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Killer diseases are brought to Europe by invasive mosquitoes


As a result of heat waves and flooding, invading mosquitoes have been able to establish themselves further north and west in the region, leading to more locally acquired dengue cases in Europe in 2022 than there were in the entire prior decade.

The European Centre for Disease Prevention and Control (ECDC) on Thursday released data that serves as a stern warning that the spread of mosquito-borne diseases on the Continent may be influenced by climate change as well as other variables including migration and land use change. Director of the ECDC Andrea Ammon issued a warning that viruses including dengue, chikungunya, and West Nile fever may cause increased cases and even fatalities in Europe.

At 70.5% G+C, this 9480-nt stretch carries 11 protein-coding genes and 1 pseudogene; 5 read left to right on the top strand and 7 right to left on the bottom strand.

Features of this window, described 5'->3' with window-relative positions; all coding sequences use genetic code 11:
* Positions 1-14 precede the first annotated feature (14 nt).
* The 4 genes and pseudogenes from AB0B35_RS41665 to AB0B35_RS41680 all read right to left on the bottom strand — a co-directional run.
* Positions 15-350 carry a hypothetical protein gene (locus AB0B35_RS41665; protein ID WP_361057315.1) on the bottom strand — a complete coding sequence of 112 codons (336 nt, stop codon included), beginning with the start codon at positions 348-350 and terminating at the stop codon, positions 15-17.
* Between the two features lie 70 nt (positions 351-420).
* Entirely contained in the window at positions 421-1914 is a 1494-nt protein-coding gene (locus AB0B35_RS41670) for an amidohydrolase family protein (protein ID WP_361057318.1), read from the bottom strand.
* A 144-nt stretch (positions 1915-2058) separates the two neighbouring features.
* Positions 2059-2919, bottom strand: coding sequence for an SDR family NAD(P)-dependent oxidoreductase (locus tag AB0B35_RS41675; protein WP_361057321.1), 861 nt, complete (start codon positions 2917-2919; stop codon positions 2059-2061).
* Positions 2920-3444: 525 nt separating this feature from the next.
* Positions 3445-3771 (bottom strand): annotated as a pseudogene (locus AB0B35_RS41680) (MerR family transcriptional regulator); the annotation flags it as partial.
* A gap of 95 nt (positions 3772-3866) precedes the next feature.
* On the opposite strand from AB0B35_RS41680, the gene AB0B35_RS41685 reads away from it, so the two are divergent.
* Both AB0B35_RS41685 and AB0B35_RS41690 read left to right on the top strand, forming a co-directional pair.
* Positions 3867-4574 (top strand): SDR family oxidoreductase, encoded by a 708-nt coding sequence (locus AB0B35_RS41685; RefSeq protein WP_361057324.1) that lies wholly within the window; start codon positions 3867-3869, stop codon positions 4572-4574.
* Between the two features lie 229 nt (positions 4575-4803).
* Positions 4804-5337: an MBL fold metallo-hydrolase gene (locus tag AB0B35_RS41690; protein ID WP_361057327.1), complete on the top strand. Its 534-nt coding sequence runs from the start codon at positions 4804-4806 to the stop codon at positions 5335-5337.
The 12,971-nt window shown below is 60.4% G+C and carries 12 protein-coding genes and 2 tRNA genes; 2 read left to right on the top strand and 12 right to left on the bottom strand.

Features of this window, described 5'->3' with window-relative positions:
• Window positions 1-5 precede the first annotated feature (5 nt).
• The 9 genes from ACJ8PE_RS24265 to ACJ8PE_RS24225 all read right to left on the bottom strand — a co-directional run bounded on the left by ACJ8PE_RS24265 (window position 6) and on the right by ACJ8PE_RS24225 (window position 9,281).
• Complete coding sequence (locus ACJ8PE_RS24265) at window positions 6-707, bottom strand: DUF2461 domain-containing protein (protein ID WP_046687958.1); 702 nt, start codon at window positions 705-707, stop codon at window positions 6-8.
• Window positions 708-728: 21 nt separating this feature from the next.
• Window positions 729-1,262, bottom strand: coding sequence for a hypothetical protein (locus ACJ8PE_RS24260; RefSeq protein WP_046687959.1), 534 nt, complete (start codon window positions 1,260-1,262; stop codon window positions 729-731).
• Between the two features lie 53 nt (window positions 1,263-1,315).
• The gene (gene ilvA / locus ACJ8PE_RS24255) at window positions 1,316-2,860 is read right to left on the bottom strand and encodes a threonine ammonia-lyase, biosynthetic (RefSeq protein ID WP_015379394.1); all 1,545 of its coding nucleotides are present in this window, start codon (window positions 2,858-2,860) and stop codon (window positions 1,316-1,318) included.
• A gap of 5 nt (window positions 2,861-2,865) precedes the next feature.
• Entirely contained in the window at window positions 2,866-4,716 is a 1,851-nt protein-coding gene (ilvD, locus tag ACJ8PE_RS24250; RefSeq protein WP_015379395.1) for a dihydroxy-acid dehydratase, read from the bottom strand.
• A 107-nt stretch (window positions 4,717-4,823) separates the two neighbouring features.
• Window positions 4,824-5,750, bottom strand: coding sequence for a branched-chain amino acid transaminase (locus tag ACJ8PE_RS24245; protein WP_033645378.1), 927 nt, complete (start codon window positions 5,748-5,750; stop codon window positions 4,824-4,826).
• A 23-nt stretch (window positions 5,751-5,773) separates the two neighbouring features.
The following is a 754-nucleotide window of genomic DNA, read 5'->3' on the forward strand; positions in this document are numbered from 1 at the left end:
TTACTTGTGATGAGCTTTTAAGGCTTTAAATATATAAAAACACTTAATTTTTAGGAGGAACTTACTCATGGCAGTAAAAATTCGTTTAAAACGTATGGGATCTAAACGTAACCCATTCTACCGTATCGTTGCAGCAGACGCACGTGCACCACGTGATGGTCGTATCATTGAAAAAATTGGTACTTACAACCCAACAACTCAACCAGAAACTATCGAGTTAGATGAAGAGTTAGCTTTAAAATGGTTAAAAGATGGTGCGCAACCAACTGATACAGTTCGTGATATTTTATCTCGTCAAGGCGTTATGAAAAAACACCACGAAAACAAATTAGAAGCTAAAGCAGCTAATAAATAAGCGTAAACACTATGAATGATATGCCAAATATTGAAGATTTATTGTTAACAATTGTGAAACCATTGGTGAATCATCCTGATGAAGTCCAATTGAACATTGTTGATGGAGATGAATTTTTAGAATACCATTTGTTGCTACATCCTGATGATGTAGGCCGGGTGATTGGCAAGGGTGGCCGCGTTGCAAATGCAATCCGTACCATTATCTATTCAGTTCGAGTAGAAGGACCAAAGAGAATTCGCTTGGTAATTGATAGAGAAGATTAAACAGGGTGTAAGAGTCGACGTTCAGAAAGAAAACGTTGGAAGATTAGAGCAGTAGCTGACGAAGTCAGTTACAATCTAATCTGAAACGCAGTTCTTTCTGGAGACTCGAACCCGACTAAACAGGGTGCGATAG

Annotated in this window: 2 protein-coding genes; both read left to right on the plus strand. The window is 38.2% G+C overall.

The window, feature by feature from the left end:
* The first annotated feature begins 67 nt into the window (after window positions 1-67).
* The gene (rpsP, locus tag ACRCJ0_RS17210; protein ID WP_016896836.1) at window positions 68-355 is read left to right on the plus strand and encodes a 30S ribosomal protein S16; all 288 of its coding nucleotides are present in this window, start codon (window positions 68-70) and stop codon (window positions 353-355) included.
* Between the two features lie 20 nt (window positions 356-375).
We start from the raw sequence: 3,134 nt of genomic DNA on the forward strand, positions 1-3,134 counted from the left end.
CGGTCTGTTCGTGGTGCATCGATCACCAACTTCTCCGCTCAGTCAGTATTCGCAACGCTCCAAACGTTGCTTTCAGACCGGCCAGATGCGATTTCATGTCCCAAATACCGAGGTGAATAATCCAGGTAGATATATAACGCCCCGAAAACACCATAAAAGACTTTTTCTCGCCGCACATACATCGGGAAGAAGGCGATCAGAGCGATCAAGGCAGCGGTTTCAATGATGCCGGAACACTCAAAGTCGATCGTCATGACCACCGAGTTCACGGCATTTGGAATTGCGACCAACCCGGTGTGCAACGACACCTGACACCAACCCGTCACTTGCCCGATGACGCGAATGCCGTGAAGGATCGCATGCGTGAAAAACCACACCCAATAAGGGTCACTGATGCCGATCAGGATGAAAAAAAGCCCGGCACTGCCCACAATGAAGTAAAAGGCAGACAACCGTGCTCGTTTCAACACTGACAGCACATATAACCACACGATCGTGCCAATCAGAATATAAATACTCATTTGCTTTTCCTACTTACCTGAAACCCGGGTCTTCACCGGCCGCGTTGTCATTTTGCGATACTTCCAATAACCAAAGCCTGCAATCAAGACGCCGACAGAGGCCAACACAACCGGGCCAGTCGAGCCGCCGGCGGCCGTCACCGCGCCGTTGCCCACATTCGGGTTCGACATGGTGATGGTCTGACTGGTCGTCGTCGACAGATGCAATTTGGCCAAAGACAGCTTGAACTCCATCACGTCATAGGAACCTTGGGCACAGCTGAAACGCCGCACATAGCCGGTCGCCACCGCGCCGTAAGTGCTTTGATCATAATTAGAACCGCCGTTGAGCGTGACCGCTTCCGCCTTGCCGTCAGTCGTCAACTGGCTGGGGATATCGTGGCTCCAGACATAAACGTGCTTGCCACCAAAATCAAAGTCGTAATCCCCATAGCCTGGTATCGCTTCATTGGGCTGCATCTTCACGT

There were 71 locally acquired dengue cases in 2022, with 65 occurring in France and six in Spain. West Nile virus cases peaked as well, with 1,133 cases and 92 fatalities. 1,112 of the cases, or the majority, were locally acquired, with more than 700 of them occurring in Italy. The number of illnesses is at its highest level since 2018, when a significant outbreak during last year’s heat wave killed 180 people in ten different nations.

Typically, dengue causes moderate to no symptoms, but it can sometimes cause high fever, excruciating headaches, and vomiting. Gum bleeding, abdominal pain, and, in some cases, death are all possible outcomes of severe dengue. Although the West Nile virus normally causes no symptoms, in some persons it can cause fever, headaches, and skin rashes. Severe instances can also result in a coma, paralysis, or even death.

The Asian tiger mosquito, which can spread the chikungunya and dengue viruses, and the yellow fever mosquito, which can spread the dengue, yellow fever, chikungunya, zika, and West Nile viruses, are the two mosquitoes whose spread in Europe is most alarming.

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